Wednesday, 9 February 2011


Neville Brody; the designer of album covers, film titles and in magazines such as 'The Face' has explained that what makes a good film font is "Fonts that convey an emotion without actually having to say the words."
The title sequence is a crucial part of film, giving away a clue of what the movie is about.
For instance:

ROCKY - Franklin Gothic Heavy

The style of the title "ROCKY" reflects upon elements within the movie. The text is 'big', 'bold', 'broad', 'simple' imitating upon the main character "Rocky the boxer". The style of the movie is sans-serif 'punching' out the title. This is more commonly used in comedies, action movies, and anything else that is ordinary - day to day life for most people. It is a more friendly informal text. This can supposedly echo the type of social class that the movie will be based on.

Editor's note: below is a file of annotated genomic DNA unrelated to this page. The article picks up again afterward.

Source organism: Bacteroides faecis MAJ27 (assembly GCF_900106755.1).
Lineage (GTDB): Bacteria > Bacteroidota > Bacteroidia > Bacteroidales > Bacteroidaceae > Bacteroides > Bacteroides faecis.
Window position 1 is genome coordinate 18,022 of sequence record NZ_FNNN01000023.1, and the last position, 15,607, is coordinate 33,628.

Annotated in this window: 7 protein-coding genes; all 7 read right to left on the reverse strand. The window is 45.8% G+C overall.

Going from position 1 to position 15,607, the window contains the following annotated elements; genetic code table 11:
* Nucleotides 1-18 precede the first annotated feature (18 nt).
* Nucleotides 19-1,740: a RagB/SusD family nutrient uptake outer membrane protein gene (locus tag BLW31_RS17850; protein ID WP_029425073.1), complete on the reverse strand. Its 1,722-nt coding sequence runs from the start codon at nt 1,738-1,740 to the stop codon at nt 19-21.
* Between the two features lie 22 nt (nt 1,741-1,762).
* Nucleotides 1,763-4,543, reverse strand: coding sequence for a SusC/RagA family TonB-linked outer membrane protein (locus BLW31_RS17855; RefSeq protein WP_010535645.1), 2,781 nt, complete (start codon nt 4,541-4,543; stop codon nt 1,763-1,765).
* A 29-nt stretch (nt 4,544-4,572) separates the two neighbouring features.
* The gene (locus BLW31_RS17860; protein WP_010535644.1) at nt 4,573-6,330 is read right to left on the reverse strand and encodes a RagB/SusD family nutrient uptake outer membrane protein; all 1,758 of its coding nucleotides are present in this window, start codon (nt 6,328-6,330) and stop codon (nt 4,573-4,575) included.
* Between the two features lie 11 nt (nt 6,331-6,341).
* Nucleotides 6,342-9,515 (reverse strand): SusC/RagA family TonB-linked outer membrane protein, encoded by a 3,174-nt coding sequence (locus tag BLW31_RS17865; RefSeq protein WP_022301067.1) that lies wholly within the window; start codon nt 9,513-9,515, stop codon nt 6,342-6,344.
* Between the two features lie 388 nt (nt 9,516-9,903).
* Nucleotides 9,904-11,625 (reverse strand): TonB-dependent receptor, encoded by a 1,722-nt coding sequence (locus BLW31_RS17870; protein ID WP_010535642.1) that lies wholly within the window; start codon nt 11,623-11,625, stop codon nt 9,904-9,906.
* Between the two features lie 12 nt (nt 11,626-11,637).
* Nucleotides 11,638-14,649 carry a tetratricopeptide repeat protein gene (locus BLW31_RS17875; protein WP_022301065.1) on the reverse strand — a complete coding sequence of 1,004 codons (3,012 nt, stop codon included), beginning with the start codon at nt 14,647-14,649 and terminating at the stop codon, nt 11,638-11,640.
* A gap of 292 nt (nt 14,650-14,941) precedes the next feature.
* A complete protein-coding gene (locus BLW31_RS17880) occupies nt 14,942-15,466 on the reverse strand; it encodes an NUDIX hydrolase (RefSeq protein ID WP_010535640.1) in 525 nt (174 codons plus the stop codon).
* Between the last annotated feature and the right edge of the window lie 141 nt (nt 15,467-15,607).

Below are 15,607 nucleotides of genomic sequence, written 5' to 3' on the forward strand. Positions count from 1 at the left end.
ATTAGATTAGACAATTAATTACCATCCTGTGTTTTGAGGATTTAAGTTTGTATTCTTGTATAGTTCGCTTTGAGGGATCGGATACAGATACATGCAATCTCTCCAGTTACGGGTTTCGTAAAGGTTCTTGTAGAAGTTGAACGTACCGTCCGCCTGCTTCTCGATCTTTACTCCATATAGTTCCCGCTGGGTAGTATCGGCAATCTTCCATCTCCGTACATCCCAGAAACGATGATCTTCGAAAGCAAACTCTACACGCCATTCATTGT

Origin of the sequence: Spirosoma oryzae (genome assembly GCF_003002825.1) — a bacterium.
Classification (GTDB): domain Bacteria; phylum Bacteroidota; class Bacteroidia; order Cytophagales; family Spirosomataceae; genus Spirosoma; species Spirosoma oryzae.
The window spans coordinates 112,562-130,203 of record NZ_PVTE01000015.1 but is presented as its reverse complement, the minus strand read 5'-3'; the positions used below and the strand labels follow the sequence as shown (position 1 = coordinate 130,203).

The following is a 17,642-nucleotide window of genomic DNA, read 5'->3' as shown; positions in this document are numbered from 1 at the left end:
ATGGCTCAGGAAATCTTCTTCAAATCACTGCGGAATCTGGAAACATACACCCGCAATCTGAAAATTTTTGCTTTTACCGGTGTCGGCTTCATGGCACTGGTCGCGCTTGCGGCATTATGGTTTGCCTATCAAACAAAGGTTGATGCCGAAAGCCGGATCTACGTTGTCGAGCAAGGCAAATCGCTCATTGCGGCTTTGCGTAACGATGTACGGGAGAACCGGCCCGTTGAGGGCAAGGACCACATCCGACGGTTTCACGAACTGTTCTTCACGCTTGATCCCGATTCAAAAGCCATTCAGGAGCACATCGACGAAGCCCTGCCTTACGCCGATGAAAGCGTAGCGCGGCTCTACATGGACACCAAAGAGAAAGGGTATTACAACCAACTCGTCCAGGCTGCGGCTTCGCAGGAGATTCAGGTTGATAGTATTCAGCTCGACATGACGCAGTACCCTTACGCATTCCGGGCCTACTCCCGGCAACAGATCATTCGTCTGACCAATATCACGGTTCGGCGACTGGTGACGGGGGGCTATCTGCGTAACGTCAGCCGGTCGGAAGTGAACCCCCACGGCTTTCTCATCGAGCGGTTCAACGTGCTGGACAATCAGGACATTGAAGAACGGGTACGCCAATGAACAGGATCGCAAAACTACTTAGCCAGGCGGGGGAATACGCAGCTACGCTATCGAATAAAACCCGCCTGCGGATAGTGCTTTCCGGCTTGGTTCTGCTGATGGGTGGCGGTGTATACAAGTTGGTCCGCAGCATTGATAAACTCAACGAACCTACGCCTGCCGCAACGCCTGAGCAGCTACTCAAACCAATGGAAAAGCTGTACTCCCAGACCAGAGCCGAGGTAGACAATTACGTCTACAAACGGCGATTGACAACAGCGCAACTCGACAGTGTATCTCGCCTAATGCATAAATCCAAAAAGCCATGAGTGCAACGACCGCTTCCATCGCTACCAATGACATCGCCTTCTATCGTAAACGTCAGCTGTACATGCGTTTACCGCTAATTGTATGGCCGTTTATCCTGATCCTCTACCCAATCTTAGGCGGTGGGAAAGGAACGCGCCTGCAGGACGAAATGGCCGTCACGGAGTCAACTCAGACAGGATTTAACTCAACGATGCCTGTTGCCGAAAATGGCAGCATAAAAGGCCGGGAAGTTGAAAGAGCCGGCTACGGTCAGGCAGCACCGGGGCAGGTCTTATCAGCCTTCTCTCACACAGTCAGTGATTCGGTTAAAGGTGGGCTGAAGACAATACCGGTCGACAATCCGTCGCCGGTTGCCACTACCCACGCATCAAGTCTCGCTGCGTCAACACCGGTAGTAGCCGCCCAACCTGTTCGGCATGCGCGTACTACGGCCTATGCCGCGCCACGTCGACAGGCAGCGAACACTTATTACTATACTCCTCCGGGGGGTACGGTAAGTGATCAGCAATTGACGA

Pearl Harbor is the complete opposite style of lettering to Rocky. It is of a Serif font, it is 'bold' to an extent but has been displayed in a more subtle way. Serif fonts are an 'old fashioned' way of writing, giving the audience more of an insite to the time period that the movie was set in. The letters are more 'formal' conveying their importance. The letters also reflect upon the characters, in this case the pilots. They stand tall which makes them look all the more relevant and important.

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